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When Covid cancelled his gigs, this burlesque artist transformed a converted barn in Prince Edward County into a country cabaret

By Ben Paley| Photography by Daniel Neuhaus
When Covid cancelled his gigs, this burlesque artist transformed a converted barn in Prince Edward County into a country cabaret

Ben Paley is the founder of BoylesqueTO, one of Canada’s top burlesque troupes. Before the pandemic, he spent 100 plus days a year artfully undressing in venues all over North America. When Covid put the kibosh on his career opportunities, he opted to embark on a new stage. Last winter Paley and his partner, Marijke Bouchier, bought The Hayloft Dancehall (@the_hayloft_dancehall), a converted-barn-slash-event-space in Prince Edward County. Now they’re bringing fun (and exposed flesh) to the county. Paley told Toronto Life how it all came together.

As told to Courtney Shea

“I’ll never forget the first time I saw a burlesque show. I was 16 years old and visiting my uncle in New York. My parents were sort of conservative, but he was the fun uncle, so he snuck me into a bar on Coney Island to see a show. It was so cool to see performers totally abandon their inhibitions, out there on stage literally naked. It was so sex positive and frank and political. I was living in Baltimore at the time; when I moved to Toronto for university in 2005, I began checking out burlesque shows regularly. One night, after I’d been living in the city for a couple of years, I was walking by the Gladstone Hotel and out pops this drag queen. She was like, ‘Hey there, tight pants—are you going to come in and see our show?' I did, and by the end of the night, the drag queen had pulled me up onstage for an impromptu performance. I didn’t have any props, so I started playing with my belt to tease the audience. I was wearing frumpy grey underwear, but I did it anyway. They whole experience was terrifying and yet exhilarating.

“At that point, there weren’t a lot of male-identifying performers in Toronto’s burlesque scene. I wanted to change that. I put out an audition notice on Craigslist and connected with other people on Facebook and at queer performance nights. In 2007 I launched BoylesqueTO. We’re a rotating group of performers who play with masculine identity and tropes. I gave myself the stage name of James and the Giant Pasty. In one act, I play a lumberjack who eventually strips down to a plaid bikini. In another routine, set to the Backstreet Boys, we start out as a group of basic dads with strollers in a park—and by the end we’re leather-bound daddies. For the first 10 years or so, it was more of a passion project than a job; I did shows on the side while running a personal training business. But then in the last few years I had started to book more shows and my side hustle became a full-fledged career. I played 100 shows in 2019, and I was about to head out on a 30-city U.S. tour in March of 2020 before Covid stopped everything. My partner, Marijke, is an artist and illustrator, and for the first few months of the pandemic we both worked hard to transition our businesses to online platforms. She sold her pieces through her website and I did online shows. It was great to perform while the world was in lockdown, and we had a great response. I was getting viewers from as far afield as Edmonton and Orlando. But we were only doing a couple of shows a month, and it wasn’t enough.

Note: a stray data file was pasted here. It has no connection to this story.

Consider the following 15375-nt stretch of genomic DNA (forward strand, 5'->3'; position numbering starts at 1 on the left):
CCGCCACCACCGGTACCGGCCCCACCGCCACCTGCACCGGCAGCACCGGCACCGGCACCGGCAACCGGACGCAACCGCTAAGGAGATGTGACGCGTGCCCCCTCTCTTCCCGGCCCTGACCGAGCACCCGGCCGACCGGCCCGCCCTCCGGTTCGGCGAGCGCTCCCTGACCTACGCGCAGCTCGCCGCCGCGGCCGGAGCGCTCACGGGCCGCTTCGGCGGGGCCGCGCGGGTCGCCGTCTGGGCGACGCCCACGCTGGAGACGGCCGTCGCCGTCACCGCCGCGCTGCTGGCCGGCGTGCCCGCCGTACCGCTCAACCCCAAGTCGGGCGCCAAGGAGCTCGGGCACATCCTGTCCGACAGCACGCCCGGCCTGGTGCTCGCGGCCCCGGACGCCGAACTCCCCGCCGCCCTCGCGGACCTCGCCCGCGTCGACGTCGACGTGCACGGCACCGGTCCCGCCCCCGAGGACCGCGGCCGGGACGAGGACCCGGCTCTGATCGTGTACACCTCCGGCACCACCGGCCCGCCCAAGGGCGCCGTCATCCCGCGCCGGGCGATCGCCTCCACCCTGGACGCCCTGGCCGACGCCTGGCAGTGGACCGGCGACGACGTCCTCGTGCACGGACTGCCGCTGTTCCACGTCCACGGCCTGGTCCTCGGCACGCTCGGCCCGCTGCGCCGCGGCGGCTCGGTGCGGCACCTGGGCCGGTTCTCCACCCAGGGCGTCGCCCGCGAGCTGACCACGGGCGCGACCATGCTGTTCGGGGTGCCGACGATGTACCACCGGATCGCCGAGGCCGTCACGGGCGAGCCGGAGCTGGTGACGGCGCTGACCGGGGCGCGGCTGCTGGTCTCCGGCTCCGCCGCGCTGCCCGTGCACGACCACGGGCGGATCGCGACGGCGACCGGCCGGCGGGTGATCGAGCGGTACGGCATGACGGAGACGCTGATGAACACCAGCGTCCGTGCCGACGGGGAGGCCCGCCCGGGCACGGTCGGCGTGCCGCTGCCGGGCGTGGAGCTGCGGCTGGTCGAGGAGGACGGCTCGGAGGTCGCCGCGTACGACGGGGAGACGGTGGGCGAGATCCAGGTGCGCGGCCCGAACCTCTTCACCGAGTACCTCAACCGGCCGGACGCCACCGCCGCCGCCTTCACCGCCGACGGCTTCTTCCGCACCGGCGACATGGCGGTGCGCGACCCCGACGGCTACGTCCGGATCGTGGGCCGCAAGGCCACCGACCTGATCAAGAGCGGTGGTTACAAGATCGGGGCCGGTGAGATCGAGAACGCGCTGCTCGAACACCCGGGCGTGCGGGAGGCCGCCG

“I started thinking about what other opportunities might be out there. I always dreamed of running my own event space. When I was a performer out on the road, I saw so many different venues and ended up with a checklist of how I would do it if I had my own space. I had always imagined a place in Toronto dedicated to cabaret performance. I figured it would take about five or 10 years to get off the ground, but when Covid hit, I thought it might be a good time to get a deal on commercial real estate. I started looking around in Toronto and realized pretty quickly that I was out of my league—spaces were selling for $2 to $3 million, even during the pandemic.